While many visitors to the canyon think of Adams Pack Station as just a place to purchase food, drinks, hiking maps and Forest Service passes, it is also the last remaining pack station in Southern California, and the only year-round pack station still operating in the Western United States. The working donkeys at the Pack Station are led on packing trips twice a week to transport supplies and materials to community of historic cabins and Sturtevant Camp, which can only be accessed through narrow trails on foot.
Sturtevant Camp first opened to the public in 1893, during the Great Hiking Era. In the following decades, dozens of cabins were built throughout the canyon until the Forest Service issued the last cabin permit in 1938.
The barn and two-room bunkhouse/store that house the Adams Pack Station were built in 1936, when J.P. Steele of Sierra Madre obtained a special use permit for a pack station, outfitter store, and parking lot at the end of a new road paved to Chantry Flat in 1935. Over the years, the station’s donkeys and mules have been the lifeline for supplies to three active resorts and about 200 cabins accessible only on foot in Big Santa Anita Canyon.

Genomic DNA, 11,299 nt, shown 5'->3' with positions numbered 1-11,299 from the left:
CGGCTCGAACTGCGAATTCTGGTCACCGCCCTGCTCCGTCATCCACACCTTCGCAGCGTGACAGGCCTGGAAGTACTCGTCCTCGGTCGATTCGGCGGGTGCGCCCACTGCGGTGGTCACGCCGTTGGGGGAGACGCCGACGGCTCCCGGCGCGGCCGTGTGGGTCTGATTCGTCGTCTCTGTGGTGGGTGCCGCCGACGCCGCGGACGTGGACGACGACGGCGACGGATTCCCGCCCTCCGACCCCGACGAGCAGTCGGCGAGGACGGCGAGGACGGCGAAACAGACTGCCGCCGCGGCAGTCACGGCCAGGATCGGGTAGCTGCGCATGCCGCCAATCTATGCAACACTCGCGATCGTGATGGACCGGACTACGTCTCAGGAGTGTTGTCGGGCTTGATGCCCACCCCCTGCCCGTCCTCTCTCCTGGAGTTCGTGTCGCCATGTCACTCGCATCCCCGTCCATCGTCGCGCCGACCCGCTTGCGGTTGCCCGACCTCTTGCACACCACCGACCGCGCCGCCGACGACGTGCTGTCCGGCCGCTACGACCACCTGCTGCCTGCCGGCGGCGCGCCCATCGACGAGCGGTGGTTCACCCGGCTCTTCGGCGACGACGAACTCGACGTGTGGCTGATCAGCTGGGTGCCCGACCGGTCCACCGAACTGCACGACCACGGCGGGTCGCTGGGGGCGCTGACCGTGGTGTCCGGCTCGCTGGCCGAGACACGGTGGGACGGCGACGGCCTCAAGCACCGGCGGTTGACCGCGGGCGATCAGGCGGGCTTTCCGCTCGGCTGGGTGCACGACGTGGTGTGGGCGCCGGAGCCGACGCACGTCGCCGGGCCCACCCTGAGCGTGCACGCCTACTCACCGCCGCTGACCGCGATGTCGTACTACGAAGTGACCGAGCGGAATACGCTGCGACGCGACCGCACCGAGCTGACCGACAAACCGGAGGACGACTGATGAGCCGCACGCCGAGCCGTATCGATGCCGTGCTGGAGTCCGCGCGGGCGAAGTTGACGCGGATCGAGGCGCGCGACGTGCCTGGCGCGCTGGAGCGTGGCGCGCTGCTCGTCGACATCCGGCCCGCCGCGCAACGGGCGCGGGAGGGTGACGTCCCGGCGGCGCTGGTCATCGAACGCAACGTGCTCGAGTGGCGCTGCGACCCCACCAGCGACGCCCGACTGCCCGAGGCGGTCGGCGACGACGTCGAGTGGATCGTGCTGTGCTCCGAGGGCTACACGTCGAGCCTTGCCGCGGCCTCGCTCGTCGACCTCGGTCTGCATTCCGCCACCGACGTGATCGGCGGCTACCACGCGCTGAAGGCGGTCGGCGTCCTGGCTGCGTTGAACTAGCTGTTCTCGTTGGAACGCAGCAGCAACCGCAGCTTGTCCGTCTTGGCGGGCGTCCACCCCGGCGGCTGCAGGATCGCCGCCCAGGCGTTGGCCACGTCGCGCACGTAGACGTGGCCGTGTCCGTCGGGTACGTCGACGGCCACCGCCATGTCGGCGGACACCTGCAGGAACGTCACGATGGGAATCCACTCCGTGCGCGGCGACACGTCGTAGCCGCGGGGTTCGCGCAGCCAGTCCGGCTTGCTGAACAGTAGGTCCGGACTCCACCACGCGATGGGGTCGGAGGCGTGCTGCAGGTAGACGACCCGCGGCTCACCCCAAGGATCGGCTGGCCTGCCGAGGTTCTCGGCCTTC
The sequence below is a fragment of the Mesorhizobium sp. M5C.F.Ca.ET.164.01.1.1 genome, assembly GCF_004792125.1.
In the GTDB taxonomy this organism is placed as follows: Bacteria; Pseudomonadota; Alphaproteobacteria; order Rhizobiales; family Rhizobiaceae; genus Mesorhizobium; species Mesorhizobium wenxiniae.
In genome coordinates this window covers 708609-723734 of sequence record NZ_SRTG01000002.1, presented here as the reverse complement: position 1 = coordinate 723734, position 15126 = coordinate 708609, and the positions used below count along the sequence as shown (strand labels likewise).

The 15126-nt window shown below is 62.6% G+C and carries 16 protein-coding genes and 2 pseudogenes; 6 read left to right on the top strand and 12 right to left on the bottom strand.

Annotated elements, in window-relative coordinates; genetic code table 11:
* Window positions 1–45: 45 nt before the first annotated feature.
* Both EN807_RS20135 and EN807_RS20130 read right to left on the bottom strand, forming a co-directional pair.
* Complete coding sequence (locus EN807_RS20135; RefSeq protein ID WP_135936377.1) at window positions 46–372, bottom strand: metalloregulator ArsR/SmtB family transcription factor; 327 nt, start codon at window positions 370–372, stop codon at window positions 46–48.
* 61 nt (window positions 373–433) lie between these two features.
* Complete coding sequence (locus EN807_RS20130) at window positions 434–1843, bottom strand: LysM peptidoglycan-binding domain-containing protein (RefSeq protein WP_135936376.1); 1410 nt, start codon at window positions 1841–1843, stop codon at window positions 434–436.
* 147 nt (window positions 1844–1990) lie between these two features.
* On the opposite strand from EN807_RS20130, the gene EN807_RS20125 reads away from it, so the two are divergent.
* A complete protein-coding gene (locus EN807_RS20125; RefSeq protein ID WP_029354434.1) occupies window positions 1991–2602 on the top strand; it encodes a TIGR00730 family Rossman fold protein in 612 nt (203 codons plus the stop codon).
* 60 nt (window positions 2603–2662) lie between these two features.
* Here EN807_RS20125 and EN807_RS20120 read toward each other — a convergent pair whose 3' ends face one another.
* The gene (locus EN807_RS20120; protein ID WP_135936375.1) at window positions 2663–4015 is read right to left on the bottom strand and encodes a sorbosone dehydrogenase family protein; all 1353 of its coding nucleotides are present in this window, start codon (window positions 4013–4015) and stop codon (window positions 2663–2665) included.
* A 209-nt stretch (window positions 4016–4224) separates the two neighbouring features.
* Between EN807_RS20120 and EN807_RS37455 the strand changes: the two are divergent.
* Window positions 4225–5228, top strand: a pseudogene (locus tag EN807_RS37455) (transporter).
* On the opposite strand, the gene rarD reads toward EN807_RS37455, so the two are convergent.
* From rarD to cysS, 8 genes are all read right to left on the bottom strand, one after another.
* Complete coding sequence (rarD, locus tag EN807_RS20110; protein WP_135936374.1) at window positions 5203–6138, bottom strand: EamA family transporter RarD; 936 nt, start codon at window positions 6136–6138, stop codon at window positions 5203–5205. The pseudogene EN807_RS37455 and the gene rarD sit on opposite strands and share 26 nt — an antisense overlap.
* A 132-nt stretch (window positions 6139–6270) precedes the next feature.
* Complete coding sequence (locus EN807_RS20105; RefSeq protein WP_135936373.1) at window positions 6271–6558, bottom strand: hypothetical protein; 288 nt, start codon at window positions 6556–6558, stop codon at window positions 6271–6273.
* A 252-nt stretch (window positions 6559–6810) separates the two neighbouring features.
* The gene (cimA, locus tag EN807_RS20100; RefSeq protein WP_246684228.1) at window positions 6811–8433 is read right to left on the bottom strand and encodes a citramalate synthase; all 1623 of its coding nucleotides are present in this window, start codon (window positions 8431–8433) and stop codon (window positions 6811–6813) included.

In recent years, Adams Pack Station has become a popular gathering place for hikers and families to enjoy the expanded merchandise and food offerings of the general store.
Despite a continuing series of economic and natural disaster challenges and road closures, all of which constantly threaten ongoing operations, the station has maintained its original mission of providing supplies for Sturtevant Camp and the cabins that remain in the canyon.
You can read more detail about the history of Adams Pack Station at the Historic Marker Database.